If you're seeing this message, it means we're having trouble loading external resources on our website.

If you're behind a web filter, please make sure that the domains *.kastatic.org and *.kasandbox.org are unblocked.

Main content

The audacity of Christian art: This world and the next: Christ on earth; Christ in heaven | National Gallery

This episode explores three popular picture types which have no gospel basis but which use temporal and spatial ambiguity to reflect on the mystery of Christ having a temporal life on earth, and also being part of the eternal Trinity. The principal paintings discussed in this episode are ‘The Virgin and Child in a Landscape’ by Jan Provoost (early 16th century), ‘The Virgin and Child Enthroned by Cosimo Tura’ (mid-1470s), and ‘Christ Crowned with Thorns’ by Dirk Bouts (about 1470).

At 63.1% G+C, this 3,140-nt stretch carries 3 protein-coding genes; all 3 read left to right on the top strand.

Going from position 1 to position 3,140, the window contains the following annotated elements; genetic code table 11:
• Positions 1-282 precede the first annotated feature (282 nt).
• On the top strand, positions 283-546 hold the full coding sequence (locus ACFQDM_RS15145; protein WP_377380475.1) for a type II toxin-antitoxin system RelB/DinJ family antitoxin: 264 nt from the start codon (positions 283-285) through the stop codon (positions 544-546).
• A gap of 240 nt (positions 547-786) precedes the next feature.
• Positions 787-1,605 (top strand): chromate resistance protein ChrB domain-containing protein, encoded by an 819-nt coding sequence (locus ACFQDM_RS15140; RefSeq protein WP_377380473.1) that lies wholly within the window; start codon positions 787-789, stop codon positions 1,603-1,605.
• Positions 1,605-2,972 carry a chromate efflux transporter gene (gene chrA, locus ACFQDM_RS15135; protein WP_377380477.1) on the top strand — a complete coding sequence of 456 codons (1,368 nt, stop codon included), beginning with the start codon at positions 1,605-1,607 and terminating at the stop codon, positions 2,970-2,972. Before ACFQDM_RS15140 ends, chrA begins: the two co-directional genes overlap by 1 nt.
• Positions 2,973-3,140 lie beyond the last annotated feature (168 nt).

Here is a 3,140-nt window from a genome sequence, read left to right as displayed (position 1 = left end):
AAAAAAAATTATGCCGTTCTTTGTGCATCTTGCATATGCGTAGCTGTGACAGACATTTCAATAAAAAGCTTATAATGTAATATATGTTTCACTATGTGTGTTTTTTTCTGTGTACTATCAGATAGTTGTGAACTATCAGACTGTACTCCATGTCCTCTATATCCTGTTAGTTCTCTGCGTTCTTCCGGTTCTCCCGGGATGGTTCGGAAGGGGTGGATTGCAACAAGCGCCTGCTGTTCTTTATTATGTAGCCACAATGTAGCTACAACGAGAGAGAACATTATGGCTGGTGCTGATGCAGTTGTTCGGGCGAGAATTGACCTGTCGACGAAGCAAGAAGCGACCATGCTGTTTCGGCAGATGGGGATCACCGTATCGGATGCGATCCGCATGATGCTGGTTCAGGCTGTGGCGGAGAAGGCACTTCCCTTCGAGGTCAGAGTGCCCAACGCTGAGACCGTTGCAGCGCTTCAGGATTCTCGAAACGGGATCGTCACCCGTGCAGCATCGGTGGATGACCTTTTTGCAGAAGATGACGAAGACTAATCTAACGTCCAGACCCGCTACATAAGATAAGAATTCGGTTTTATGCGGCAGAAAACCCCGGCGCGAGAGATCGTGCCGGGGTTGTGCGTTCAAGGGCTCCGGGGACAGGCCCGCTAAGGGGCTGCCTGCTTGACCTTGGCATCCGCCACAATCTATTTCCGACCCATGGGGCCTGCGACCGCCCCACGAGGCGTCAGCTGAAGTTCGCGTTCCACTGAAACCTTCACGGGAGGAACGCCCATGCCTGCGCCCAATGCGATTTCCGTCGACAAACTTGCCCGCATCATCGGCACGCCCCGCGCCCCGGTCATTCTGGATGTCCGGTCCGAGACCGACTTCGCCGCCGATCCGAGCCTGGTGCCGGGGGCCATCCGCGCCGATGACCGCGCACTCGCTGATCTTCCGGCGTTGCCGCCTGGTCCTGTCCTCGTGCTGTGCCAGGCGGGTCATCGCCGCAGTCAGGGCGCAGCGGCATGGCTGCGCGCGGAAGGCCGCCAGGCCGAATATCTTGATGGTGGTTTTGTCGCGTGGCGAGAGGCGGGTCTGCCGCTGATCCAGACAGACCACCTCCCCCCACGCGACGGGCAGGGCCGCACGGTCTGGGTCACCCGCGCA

Want to join the conversation?

  • aqualine tree style avatar for user David Alexander
    Our understanding of things has, in the past 200 years, been reduced to what is captured by a camera in the blink of a shutter. These paintings seem to ignore the passage of time, and layer one time's features upon another, enriching our understanding through story telling. OK, this is Renaisance stuff. Is later art of any sort similarly built up on "temporal layers" to tell stories?
    (6 votes)
    Default Khan Academy avatar avatar for user

Video transcript